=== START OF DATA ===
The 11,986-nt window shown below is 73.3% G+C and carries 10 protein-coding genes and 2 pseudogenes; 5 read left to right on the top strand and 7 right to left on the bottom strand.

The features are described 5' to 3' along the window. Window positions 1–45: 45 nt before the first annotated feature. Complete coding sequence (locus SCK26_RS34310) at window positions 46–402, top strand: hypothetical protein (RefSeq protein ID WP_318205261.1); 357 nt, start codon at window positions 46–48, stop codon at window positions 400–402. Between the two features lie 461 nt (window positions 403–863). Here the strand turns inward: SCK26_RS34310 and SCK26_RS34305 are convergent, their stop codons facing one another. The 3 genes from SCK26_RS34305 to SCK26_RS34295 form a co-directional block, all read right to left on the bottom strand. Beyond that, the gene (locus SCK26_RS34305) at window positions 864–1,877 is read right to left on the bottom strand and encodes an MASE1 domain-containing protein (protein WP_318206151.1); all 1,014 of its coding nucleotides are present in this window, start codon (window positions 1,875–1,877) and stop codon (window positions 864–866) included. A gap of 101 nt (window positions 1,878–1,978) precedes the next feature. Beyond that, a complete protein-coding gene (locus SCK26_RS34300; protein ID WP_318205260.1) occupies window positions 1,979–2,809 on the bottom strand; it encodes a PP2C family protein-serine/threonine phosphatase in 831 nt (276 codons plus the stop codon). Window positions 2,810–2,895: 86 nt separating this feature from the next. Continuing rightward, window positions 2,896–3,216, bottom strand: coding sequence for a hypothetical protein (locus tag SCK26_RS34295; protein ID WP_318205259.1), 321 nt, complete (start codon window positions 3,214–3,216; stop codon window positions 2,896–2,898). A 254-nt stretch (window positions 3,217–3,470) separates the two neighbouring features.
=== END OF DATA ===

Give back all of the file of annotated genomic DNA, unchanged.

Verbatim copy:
The 11,986-nt window shown below is 73.3% G+C and carries 10 protein-coding genes and 2 pseudogenes; 5 read left to right on the top strand and 7 right to left on the bottom strand.

The features are described 5' to 3' along the window. Window positions 1–45: 45 nt before the first annotated feature. Complete coding sequence (locus SCK26_RS34310) at window positions 46–402, top strand: hypothetical protein (RefSeq protein ID WP_318205261.1); 357 nt, start codon at window positions 46–48, stop codon at window positions 400–402. Between the two features lie 461 nt (window positions 403–863). Here the strand turns inward: SCK26_RS34310 and SCK26_RS34305 are convergent, their stop codons facing one another. The 3 genes from SCK26_RS34305 to SCK26_RS34295 form a co-directional block, all read right to left on the bottom strand. Beyond that, the gene (locus SCK26_RS34305) at window positions 864–1,877 is read right to left on the bottom strand and encodes an MASE1 domain-containing protein (protein WP_318206151.1); all 1,014 of its coding nucleotides are present in this window, start codon (window positions 1,875–1,877) and stop codon (window positions 864–866) included. A gap of 101 nt (window positions 1,878–1,978) precedes the next feature. Beyond that, a complete protein-coding gene (locus SCK26_RS34300; protein ID WP_318205260.1) occupies window positions 1,979–2,809 on the bottom strand; it encodes a PP2C family protein-serine/threonine phosphatase in 831 nt (276 codons plus the stop codon). Window positions 2,810–2,895: 86 nt separating this feature from the next. Continuing rightward, window positions 2,896–3,216, bottom strand: coding sequence for a hypothetical protein (locus tag SCK26_RS34295; protein ID WP_318205259.1), 321 nt, complete (start codon window positions 3,214–3,216; stop codon window positions 2,896–2,898). A 254-nt stretch (window positions 3,217–3,470) separates the two neighbouring features.